Wading back out of the water, she resumed walking through the dry, shifting sands. He followed, matching her steps. Their hands accidentally touched, so she quickly clasped hers behind her back, her sandals dangling by their straps from her fingers.
“You didn’t answer my earlier question…about Candace. That is her name, isn’t it? Are you guys serious?”
“Yeah, her name’s Candace. Um, I guess we are…serious, that is.”
When he didn’t elaborate, she glanced up at his well-defined profile—straight nose, square jaw, and thick brows and lashes shading his deep brown eyes.
So different from John
, she thought,
and yet still handsome in his own right
. John was classically striking with his neat-as-a-pin appearance, and he possessed a narrower, slightly shorter physique than Jason, with lighter hair and skin tone. Jason, on the other hand, had chocolate-colored hair and a tawny complexion, the result of hours spent in the sun. In addition to his rugged appeal, his distinctive air of self-confidence had set him apart from John, and people had often mistaken the boys for friends rather than brothers.
Rachel tried to lay aside all those observances and concentrate on the present.
“You guess? Why so cagey about the whole thing?”
He turned his gaze on her, but she couldn’t make out his downward expression because of the shadow across his face. “Cagey?”
“You know—guarded, evasive. Haven’t you been seeing her for a couple years? It seems by now you should be talking marriage.”
She stepped in a hole a child had apparently dug while building a sand castle and started to go down, but he caught her with a strong hand, as if he’d been waiting for her to trip. “She’d like to think we are,” he answered without missing a beat, dropping his hand back to his side again.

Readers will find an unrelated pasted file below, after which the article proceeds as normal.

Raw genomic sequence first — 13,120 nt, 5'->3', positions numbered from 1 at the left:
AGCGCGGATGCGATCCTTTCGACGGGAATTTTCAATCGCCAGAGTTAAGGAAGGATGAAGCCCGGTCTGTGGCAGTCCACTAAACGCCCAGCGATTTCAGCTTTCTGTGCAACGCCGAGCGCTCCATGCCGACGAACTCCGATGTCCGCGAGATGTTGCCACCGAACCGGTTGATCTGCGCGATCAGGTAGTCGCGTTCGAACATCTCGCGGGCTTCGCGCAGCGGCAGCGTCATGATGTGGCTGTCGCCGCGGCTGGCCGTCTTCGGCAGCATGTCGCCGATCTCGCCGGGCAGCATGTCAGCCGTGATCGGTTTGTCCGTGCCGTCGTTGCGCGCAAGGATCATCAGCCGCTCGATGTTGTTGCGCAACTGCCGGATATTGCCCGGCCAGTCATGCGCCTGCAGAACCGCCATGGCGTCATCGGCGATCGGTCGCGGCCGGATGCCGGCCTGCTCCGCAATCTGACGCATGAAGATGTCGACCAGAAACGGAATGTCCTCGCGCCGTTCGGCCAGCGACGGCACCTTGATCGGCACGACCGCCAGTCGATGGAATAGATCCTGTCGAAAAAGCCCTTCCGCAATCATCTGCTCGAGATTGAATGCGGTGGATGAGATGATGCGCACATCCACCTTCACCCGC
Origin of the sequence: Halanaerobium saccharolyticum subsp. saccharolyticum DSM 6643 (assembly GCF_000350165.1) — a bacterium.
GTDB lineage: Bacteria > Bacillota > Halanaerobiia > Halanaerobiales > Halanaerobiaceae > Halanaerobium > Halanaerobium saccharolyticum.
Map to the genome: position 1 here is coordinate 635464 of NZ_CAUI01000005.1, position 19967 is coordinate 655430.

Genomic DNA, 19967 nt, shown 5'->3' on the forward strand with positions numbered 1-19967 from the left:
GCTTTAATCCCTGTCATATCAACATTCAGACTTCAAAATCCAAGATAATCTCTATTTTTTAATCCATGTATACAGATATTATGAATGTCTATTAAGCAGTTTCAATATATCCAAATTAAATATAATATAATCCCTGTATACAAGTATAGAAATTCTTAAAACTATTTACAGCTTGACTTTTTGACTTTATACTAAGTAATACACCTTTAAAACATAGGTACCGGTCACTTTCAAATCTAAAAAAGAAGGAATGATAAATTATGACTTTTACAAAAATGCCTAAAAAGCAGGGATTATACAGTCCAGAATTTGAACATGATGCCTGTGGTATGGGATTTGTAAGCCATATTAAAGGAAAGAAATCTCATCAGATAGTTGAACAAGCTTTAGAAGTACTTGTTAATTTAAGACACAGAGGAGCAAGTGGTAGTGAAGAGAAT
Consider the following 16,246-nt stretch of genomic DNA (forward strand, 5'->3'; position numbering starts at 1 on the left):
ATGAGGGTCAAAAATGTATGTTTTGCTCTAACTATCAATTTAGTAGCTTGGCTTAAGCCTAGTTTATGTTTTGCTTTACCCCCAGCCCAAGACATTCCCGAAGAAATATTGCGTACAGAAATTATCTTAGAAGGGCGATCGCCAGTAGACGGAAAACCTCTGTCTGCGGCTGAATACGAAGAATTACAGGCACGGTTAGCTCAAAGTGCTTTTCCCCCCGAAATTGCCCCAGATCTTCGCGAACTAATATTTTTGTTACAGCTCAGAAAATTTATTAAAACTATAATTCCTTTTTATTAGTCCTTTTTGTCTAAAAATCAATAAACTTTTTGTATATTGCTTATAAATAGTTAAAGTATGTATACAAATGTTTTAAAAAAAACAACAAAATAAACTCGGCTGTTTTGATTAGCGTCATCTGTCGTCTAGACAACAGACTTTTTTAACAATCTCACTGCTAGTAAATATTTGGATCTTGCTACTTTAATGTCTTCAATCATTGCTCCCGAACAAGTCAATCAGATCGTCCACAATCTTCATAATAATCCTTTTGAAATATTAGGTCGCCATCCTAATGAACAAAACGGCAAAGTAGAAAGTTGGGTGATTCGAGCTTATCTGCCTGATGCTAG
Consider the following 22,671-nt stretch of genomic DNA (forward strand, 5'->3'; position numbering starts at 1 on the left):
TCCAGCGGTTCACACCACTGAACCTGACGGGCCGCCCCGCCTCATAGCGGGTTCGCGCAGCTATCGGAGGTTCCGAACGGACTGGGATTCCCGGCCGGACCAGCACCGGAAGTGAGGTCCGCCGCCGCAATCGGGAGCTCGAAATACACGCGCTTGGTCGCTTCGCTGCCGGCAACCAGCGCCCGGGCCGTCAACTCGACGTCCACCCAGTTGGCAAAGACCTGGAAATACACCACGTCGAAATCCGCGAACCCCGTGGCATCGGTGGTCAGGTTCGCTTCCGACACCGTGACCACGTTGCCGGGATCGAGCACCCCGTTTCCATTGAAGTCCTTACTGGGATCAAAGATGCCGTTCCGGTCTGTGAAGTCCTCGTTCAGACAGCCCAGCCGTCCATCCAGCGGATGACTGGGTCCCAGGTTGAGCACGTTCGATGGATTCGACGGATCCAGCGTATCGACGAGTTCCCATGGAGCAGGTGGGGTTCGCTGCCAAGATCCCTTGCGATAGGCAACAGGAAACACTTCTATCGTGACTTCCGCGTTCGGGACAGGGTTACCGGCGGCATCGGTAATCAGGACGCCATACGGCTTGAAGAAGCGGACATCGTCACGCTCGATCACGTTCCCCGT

“So, you’re dragging your feet, then?”
He chuckled and nudged her playfully. “You think you’re pretty smart, don’t you?”
For the first time, it occurred to her she’d begun to relax, even enjoy their banter.
“I’m pretty intuitive, but then, most women are.”
“So, what’s the problem?” she prodded. How had she come from not wanting to talk at all to suddenly wanting the full scoop on his relationship with his girlfriend?
He released a light groan. “I just want to be sure God’s the one directing us, that’s all. If He’s not, then I don’t feel comfortable moving forward with marriage—or the relationship, for that matter. When I bring that up to her, though, she about has a coronary and thinks I’m breaking up with her right then.”
She took a moment to digest that revelation. “You sure have changed, Jason Evans. There was a time when God didn’t play a very big part in your life. In fact, you used to poke fun at John’s faith.”
He kicked up some sand, making it fly several feet. “I regret that now something terrible.”
She smiled in spite of the memory. “I’m sure he forgives you.”
“I apologized for my stupidity one time when we were out on the slopes—not that last time, but….” The sentence hung suspended between them. “John and I always got along great. Well, most of the time. We had our spats, like most brothers do.”
“He thought the world of you.”
“The feeling was mutual.”
They came to a fence that marked the end of the public park and decided to turn around. The moonlight shimmered even more brightly on the lake as they made their way back in the direction of Jason’s Jeep, letting the silence swallow up their thoughts again for at least the next three or four minutes as they plodded along.